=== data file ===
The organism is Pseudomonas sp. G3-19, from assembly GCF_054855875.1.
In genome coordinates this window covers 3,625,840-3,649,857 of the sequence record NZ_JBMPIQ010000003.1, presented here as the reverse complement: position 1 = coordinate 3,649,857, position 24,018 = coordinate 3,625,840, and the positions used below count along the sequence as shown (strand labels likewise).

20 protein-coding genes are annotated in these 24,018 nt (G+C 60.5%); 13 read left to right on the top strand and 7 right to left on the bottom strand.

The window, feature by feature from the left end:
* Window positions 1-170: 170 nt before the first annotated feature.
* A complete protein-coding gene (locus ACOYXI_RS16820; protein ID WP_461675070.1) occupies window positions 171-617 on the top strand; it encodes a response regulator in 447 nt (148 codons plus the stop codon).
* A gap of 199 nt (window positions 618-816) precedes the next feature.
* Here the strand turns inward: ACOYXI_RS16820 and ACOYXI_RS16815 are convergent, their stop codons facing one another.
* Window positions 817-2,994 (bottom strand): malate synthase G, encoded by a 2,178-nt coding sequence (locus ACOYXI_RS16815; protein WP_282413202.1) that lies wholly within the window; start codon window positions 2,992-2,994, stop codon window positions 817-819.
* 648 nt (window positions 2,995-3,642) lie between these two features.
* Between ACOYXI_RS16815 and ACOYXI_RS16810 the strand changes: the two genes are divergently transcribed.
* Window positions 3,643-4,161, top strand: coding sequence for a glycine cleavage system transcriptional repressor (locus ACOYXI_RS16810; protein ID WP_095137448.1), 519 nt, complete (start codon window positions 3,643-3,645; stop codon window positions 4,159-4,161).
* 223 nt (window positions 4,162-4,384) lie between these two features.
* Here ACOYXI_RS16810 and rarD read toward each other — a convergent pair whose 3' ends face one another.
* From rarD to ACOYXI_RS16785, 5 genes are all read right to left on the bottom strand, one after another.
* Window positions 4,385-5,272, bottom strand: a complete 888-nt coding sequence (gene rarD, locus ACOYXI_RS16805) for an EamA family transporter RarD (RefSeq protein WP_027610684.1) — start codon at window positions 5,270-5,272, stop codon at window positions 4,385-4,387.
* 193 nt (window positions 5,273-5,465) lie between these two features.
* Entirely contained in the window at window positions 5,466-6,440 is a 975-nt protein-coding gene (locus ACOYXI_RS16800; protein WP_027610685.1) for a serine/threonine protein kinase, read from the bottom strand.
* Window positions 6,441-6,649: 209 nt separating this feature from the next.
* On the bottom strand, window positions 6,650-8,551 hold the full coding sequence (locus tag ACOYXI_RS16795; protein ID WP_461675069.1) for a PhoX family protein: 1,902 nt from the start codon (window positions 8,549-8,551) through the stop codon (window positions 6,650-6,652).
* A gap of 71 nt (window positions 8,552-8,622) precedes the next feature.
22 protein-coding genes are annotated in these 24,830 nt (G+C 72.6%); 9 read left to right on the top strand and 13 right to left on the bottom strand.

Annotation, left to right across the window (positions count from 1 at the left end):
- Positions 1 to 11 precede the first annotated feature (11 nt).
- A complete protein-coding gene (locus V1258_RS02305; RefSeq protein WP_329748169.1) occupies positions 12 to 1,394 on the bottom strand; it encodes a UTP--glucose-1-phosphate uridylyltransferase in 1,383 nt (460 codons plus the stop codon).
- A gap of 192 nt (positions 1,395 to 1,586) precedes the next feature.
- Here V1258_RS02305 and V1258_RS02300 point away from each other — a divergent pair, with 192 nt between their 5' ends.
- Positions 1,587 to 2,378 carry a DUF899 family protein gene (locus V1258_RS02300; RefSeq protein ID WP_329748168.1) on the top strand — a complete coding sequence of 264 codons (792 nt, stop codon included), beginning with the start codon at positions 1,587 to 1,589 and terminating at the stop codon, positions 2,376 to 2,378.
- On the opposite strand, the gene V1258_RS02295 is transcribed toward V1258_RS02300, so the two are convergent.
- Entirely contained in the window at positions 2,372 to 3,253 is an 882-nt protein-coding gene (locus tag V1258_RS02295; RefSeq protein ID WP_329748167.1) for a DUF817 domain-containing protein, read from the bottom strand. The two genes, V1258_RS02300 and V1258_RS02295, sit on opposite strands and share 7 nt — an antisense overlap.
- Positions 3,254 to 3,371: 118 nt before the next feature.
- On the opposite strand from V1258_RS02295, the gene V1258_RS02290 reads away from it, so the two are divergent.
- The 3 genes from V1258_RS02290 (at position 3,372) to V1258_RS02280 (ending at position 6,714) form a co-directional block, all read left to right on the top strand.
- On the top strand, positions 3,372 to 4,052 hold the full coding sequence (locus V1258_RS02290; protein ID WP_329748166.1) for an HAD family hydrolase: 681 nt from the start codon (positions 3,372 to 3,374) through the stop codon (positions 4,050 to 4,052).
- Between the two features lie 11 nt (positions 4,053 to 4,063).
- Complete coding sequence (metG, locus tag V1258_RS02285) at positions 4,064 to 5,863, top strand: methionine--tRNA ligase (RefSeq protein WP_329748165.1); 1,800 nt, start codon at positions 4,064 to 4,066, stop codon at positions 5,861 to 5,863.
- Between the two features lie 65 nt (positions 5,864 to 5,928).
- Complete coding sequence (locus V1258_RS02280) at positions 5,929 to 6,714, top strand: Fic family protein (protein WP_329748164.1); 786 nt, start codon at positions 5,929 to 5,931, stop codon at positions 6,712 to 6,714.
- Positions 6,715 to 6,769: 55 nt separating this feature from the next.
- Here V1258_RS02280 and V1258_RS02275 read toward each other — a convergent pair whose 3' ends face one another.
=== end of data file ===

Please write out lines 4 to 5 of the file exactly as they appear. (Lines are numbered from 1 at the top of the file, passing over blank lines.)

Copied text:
The window, feature by feature from the left end:
* Window positions 1-170: 170 nt before the first annotated feature.